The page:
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Arc - a new covenant for Alzheimer's disease?

A recent human genetic study (Landgren et al., 2012) has shown that a particular sequence variant in the 3'UTR of Arc (activity-regulated cytoskeleton-associated protein) mRNA leads to a decreased likelihood of developing Alzheimer's disease. This gives genetic reality to a series of biochemical observations in cells and mouse models that suggest Arc expression affects AΒ42 levels and thus pathology in Alzheimer's disease.

Arc is a neuronal protein that is only found in the postsynaptic component of the synapse (Chowdhury et al., 2006). It interacts with endophilin and dynamin in an endocytic pathway. It is well known as an "immediate early gene" in protein-dependent memory and plasticity, and for its role in the trafficking of AMPA receptors. Arc expression is increased by persistent neuronal activity in the visual cortex or in cultured neurons (Shepherd et al., 2006; Gao et al., 2010), and acts to increase the rate of endocytosis of AMPA receptors, resulting in homeostatic downregulation of synaptic strength.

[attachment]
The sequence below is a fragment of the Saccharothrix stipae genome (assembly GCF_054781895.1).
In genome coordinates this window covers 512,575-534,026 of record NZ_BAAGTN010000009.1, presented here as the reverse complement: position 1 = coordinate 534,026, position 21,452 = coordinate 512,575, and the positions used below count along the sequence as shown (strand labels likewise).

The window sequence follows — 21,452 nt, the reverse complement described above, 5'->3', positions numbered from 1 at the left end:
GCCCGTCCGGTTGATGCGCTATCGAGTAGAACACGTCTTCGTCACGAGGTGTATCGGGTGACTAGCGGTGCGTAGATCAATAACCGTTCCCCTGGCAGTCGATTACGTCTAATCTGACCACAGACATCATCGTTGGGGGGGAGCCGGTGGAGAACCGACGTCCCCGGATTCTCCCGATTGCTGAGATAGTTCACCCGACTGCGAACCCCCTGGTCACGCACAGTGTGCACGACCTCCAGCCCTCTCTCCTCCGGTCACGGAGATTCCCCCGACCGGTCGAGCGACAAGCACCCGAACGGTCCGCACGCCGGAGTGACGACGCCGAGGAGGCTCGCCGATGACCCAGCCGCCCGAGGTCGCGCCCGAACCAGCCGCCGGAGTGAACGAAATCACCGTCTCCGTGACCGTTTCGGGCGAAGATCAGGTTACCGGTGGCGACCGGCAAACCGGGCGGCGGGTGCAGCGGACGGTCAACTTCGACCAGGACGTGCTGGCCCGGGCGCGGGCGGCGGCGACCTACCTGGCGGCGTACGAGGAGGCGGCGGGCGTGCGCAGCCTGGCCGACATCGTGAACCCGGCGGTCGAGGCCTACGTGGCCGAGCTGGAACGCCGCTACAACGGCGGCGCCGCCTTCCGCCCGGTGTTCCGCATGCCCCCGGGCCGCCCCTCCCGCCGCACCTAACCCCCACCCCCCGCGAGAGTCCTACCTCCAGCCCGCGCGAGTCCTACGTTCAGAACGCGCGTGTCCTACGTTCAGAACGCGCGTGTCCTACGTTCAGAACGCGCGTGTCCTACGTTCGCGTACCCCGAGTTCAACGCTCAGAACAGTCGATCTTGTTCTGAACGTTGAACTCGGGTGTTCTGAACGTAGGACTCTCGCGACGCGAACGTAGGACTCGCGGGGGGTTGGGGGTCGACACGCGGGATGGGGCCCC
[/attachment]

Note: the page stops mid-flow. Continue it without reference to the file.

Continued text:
A recent study by Wu et al. (2011) provides a biochemical rationale for a link between Arc activity and Alzheimer's disease. There is evidence that processing of APP, which produces AΒ42, occurs primarily in sorting/early endosomes, and blocking endocytosis reduces overall AΒ42 levels and blocks activity-dependent AΒ42 increases. This study shows that Arc interacts directly with the N-terminus of PS1/y-secretase and colocalises with PS1 in dendrites in association with endosome membranes. Blocking this interaction prevents activity dependent increases in AΒ42 production. Arc also colocalises with APP and Rab11 at endosomes, and AΒ42 levels and plaque load are reduced in Arc-/- AD model mice (APPSWE;PS1ΔE9). This has suggested a model in which Arc increases the association of y-secretase with endosomes that contain APP, leading to enhanced y-secretase cleavage of APP and more AΒ42. Arc is thus a key mediator of activity-dependent AΒ42 production and its contribution to Alzheimer's disease pathology. The observed human 3'UTR variant may modulate the localisation of Arc, slightly altering the activity-dependent response.

ARC is just one of the human proteins that Brainwave-Discovery Ltd. is expressing in Drosophila synapses. We can help you discover the in vivo effects of your compounds on interactions of Arc with its partners, within a normal or an Alzheimer's disease background. We also link in to a Europe-wide synaptic analysis network, SynSys). For more information check out our website or contact info@brainwave-discovery.com

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